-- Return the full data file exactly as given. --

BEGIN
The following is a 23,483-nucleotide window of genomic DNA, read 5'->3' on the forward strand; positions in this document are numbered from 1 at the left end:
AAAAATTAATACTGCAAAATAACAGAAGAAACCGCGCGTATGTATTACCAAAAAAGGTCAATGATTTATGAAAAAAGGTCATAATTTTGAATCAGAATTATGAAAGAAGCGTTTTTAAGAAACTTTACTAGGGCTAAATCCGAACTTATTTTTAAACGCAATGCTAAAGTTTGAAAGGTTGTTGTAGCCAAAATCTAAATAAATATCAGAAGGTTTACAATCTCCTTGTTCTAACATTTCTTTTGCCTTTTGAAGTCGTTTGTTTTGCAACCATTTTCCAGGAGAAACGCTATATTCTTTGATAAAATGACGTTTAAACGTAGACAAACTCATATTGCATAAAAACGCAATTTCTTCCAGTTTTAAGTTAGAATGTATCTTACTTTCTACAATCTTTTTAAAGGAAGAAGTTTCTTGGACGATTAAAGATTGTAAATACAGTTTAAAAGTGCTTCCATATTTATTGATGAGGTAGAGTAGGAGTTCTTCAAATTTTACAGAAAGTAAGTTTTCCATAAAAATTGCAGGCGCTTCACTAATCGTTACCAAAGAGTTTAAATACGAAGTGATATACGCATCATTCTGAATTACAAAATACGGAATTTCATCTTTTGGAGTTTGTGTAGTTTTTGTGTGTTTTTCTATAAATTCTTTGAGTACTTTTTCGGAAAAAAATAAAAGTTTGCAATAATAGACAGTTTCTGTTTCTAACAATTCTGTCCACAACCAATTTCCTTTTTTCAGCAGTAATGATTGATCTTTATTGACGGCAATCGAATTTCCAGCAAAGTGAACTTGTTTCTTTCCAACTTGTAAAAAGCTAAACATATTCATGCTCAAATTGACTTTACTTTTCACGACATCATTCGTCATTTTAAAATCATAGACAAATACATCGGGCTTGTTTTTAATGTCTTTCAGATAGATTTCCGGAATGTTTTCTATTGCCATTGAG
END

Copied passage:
The following is a 23,483-nucleotide window of genomic DNA, read 5'->3' on the forward strand; positions in this document are numbered from 1 at the left end:
AAAAATTAATACTGCAAAATAACAGAAGAAACCGCGCGTATGTATTACCAAAAAAGGTCAATGATTTATGAAAAAAGGTCATAATTTTGAATCAGAATTATGAAAGAAGCGTTTTTAAGAAACTTTACTAGGGCTAAATCCGAACTTATTTTTAAACGCAATGCTAAAGTTTGAAAGGTTGTTGTAGCCAAAATCTAAATAAATATCAGAAGGTTTACAATCTCCTTGTTCTAACATTTCTTTTGCCTTTTGAAGTCGTTTGTTTTGCAACCATTTTCCAGGAGAAACGCTATATTCTTTGATAAAATGACGTTTAAACGTAGACAAACTCATATTGCATAAAAACGCAATTTCTTCCAGTTTTAAGTTAGAATGTATCTTACTTTCTACAATCTTTTTAAAGGAAGAAGTTTCTTGGACGATTAAAGATTGTAAATACAGTTTAAAAGTGCTTCCATATTTATTGATGAGGTAGAGTAGGAGTTCTTCAAATTTTACAGAAAGTAAGTTTTCCATAAAAATTGCAGGCGCTTCACTAATCGTTACCAAAGAGTTTAAATACGAAGTGATATACGCATCATTCTGAATTACAAAATACGGAATTTCATCTTTTGGAGTTTGTGTAGTTTTTGTGTGTTTTTCTATAAATTCTTTGAGTACTTTTTCGGAAAAAAATAAAAGTTTGCAATAATAGACAGTTTCTGTTTCTAACAATTCTGTCCACAACCAATTTCCTTTTTTCAGCAGTAATGATTGATCTTTATTGACGGCAATCGAATTTCCAGCAAAGTGAACTTGTTTCTTTCCAACTTGTAAAAAGCTAAACATATTCATGCTCAAATTGACTTTACTTTTCACGACATCATTCGTCATTTTAAAATCATAGACAAATACATCGGGCTTGTTTTTAATGTCTTTCAGATAGATTTCCGGAATGTTTTCTATTGCCATTGAG